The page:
Yes, I know – this is not a bourbon (despite what the backdrop in the above photo might imply). It’s a rye whiskey. The difference? A bourbon must be made from at least 51% corn but a rye whiskey must be at least 51% rye. So they’re mutually exclusive categories.
(Also, rye whiskey is permitted to have artificial color and flavoring, but this is a straight rye, so it does not.)
I like to include Bulleit Rye in my Bourbon 101 tasting because it’s barely outside of category and – at 95% rye grain – it really showcases the flavors that the rye grain contributes.
Wondering what ‘Frontier Whiskey’ is? If you find out, please let me know. I’ve been wondering about that, too … my expectations of something from the days of the American frontier is on the lower end of palatable. But this is quite the opposite (as evidenced by the level of the spirit in my bottle).
Production: 95% rye grain, 5% malted barrel; no age statement; distilled by MGP Ingredients, Inc. in Lawrenceburg, Indiana for Diageo; bottled at 90 proof.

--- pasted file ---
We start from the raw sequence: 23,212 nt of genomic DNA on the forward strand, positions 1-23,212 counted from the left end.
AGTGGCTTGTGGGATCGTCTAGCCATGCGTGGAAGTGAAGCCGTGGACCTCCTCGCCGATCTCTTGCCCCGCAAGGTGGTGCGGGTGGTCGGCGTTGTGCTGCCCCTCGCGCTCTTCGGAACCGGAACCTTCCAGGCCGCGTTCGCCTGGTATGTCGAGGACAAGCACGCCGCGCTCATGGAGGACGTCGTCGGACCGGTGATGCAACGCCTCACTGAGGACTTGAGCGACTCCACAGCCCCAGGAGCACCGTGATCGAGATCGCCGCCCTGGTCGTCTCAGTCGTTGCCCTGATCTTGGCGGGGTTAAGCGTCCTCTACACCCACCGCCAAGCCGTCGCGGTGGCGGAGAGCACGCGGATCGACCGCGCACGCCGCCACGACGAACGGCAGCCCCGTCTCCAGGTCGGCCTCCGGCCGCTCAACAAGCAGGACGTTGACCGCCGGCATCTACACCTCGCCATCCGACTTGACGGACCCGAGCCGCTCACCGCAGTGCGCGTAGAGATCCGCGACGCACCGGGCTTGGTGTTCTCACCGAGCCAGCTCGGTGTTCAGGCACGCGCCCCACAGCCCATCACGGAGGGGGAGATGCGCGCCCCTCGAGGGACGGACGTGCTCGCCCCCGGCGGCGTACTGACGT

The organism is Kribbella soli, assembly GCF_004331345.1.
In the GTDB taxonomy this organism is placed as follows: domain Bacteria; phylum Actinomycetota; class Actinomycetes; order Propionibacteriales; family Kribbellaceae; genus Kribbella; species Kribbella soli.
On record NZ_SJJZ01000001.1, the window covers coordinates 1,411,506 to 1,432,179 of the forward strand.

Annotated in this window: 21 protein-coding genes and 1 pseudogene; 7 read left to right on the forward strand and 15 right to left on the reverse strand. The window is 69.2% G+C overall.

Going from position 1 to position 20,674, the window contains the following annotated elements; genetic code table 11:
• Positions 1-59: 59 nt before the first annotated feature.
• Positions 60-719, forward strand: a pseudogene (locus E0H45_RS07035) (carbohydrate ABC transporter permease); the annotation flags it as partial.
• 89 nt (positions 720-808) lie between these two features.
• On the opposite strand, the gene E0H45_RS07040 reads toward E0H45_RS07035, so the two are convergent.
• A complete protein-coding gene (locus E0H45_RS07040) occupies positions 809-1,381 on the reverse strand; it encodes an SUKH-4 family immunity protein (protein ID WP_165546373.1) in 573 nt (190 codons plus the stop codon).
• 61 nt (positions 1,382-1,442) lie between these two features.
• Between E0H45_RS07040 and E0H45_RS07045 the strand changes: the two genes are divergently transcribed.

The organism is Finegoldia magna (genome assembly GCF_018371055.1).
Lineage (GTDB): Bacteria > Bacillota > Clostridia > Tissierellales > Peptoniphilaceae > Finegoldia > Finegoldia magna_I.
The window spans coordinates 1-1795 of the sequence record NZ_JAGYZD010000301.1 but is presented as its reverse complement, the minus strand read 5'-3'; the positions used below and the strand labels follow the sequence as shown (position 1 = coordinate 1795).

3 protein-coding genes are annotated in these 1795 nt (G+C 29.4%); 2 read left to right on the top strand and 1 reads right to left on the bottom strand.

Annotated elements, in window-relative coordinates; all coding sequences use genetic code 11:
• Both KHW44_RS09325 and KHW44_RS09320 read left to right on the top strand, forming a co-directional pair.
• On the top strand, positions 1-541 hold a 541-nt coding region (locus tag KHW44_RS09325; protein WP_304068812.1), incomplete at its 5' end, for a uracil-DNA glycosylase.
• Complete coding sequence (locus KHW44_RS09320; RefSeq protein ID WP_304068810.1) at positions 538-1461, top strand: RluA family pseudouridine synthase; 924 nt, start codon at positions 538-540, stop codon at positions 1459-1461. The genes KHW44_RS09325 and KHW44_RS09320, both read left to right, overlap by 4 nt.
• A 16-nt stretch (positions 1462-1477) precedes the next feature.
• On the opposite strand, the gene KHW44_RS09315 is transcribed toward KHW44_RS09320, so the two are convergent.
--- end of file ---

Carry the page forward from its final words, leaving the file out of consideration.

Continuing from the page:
Color: Medium golden amber.
Nose: Grains, caramel and vanilla, spices especially black pepper.
Palate: Sweet and spicy with strong black pepper, cinnamon and clove plus oak and a little fruit.
Finish: Sweet and fruity at first with candied orange, then spicy and woody with black pepper, cinnamon, clove and smoke.
Verdict: Too spicy for most casual drinkers but then rye whiskeys are usually consumed as cocktail bases. If you enjoy the spicy, though, it’s a great value rye whiskey.
One odd note about Bulleit Rye: most whiskeys change slowly and not to extremes when left with a lot of air space in the bottle. Bulleit Rye’s flavor drifts in a most peculiar way though. It’ll get minty and fruity and lose some of the strong spice character. At least, that’s been my experience.